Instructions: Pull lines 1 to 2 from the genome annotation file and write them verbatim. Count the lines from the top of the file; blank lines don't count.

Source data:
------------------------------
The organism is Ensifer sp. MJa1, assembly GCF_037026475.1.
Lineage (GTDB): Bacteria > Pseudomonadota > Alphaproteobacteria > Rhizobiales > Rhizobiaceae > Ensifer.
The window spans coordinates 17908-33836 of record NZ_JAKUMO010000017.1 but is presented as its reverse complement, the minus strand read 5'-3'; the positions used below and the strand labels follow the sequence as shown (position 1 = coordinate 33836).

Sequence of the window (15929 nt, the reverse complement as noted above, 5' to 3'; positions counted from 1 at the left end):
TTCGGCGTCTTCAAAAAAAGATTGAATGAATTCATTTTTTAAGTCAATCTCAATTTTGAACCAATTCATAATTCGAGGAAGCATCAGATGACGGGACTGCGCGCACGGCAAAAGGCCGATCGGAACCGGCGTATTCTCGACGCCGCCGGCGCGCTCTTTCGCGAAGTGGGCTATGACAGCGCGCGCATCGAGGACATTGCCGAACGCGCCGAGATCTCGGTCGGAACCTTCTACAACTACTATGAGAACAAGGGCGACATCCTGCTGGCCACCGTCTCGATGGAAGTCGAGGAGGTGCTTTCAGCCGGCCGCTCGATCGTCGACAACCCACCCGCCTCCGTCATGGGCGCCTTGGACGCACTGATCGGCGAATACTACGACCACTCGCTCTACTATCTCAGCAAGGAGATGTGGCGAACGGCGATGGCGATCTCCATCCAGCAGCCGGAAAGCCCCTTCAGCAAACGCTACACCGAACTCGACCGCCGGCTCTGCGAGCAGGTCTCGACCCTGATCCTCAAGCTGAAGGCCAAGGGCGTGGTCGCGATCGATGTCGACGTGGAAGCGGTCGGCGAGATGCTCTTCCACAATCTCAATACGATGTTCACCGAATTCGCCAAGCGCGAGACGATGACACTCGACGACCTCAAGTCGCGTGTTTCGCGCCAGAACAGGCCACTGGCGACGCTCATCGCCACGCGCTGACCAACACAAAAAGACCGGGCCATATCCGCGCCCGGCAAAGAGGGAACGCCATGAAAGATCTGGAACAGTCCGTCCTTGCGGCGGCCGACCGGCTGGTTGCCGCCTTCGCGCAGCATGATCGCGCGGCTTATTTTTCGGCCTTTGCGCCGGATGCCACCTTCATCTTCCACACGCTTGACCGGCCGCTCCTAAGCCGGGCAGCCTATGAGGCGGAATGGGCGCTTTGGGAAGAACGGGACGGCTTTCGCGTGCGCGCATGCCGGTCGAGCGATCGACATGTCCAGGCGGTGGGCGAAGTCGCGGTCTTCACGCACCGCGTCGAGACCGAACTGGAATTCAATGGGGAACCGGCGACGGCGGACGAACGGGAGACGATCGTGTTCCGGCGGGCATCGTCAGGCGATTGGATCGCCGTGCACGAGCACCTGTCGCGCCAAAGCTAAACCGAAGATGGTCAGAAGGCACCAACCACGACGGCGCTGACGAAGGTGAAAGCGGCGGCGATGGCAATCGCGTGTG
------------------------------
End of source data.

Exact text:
The organism is Ensifer sp. MJa1, assembly GCF_037026475.1.
Lineage (GTDB): Bacteria > Pseudomonadota > Alphaproteobacteria > Rhizobiales > Rhizobiaceae > Ensifer.